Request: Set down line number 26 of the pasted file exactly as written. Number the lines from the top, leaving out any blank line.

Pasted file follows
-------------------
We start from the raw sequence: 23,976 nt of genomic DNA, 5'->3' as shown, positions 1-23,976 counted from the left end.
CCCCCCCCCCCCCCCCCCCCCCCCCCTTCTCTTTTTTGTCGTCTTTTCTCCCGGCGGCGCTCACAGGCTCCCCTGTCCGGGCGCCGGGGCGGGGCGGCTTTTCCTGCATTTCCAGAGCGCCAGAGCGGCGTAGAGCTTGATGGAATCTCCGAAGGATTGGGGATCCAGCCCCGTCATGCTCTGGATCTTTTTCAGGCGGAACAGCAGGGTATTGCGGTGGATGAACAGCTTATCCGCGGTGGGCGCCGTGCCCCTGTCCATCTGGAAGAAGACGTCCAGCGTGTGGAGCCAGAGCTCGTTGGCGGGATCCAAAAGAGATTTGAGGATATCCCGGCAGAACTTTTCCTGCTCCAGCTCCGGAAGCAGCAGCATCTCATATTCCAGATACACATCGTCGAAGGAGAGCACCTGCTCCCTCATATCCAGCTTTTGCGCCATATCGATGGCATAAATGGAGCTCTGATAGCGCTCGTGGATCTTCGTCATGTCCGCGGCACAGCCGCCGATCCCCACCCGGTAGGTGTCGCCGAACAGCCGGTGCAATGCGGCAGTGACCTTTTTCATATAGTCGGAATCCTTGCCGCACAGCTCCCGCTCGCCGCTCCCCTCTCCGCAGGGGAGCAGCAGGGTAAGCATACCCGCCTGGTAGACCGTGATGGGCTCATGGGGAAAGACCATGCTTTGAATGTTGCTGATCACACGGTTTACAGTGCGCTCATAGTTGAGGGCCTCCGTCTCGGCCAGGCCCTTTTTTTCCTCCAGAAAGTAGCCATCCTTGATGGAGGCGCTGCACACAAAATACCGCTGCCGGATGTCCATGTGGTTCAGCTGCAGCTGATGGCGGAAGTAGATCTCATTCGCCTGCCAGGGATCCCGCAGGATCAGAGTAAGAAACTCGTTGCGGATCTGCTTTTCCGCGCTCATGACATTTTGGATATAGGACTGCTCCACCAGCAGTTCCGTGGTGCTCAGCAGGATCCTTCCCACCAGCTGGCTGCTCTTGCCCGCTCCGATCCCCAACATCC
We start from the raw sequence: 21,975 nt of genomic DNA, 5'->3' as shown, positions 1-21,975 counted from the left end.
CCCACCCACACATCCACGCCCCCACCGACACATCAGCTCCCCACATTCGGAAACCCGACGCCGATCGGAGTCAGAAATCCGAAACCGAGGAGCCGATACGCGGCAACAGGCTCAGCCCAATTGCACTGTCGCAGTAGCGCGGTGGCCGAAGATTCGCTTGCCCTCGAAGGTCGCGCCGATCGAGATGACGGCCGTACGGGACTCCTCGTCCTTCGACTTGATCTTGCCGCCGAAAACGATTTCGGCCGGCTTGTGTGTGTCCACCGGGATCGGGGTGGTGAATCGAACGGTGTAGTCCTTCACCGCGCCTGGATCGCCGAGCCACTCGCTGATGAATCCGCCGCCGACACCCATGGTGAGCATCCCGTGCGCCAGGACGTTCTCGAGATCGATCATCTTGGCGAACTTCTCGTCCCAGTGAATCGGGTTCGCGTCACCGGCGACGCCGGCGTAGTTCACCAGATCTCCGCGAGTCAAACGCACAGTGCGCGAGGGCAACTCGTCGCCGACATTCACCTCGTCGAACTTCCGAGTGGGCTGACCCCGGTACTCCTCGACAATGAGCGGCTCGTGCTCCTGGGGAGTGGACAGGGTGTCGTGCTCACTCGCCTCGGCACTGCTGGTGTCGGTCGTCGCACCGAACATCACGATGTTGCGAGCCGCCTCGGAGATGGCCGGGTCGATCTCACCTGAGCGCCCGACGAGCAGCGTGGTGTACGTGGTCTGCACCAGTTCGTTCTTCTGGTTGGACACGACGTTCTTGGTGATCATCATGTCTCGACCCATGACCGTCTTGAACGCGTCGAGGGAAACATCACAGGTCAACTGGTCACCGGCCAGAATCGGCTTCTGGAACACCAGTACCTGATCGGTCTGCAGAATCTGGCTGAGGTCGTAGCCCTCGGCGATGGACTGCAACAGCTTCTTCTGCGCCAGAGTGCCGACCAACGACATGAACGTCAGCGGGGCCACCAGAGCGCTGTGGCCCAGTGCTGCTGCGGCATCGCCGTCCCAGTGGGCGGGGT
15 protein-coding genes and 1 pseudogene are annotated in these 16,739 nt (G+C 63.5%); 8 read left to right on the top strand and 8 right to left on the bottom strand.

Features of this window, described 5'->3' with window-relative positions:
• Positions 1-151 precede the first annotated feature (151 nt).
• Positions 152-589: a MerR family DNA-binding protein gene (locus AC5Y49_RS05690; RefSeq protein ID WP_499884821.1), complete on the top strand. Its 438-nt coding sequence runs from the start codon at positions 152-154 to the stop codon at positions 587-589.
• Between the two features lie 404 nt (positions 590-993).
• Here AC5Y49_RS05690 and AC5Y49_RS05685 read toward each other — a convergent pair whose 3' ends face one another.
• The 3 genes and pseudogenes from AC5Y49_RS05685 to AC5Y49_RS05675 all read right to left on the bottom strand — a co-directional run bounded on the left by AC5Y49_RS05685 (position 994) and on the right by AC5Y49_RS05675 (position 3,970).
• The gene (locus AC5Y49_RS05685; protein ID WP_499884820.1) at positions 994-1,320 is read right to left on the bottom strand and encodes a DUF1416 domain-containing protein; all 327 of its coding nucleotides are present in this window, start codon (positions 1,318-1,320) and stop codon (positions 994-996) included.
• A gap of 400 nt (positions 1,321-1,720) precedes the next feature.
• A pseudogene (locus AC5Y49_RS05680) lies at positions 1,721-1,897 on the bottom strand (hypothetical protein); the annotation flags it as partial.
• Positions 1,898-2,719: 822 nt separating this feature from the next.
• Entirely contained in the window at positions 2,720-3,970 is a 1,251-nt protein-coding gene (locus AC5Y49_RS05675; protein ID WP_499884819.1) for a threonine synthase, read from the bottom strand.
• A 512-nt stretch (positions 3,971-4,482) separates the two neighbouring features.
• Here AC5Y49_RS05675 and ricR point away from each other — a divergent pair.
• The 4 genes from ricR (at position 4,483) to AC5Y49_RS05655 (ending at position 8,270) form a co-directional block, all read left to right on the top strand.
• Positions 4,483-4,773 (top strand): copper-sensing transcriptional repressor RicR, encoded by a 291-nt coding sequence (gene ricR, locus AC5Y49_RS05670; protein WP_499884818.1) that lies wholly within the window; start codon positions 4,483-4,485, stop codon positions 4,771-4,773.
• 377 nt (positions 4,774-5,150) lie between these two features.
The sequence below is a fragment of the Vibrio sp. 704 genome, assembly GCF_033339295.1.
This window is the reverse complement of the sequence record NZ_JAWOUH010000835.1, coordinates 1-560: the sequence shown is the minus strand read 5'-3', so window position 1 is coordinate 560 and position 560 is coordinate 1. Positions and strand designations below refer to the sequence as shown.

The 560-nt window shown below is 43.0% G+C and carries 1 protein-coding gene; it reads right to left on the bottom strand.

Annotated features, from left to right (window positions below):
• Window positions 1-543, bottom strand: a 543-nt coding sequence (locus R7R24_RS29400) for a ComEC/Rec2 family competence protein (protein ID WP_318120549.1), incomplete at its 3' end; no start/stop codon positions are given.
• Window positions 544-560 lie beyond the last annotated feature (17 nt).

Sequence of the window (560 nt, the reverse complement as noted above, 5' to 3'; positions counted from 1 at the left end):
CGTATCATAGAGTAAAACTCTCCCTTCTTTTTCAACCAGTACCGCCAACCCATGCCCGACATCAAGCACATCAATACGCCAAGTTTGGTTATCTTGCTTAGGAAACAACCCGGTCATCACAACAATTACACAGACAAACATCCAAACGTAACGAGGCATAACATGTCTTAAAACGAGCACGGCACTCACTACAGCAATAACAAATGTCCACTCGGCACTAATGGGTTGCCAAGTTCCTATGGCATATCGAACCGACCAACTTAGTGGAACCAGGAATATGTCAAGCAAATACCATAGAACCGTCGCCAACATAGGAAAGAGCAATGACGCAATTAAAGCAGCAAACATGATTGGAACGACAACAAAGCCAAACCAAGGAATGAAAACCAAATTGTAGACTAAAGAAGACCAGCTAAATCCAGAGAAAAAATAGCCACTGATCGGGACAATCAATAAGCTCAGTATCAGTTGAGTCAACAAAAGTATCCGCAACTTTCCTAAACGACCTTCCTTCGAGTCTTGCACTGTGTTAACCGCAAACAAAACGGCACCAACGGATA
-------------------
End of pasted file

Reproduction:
• Window positions 1-543, bottom strand: a 543-nt coding sequence (locus R7R24_RS29400) for a ComEC/Rec2 family competence protein (protein ID WP_318120549.1), incomplete at its 3' end; no start/stop codon positions are given.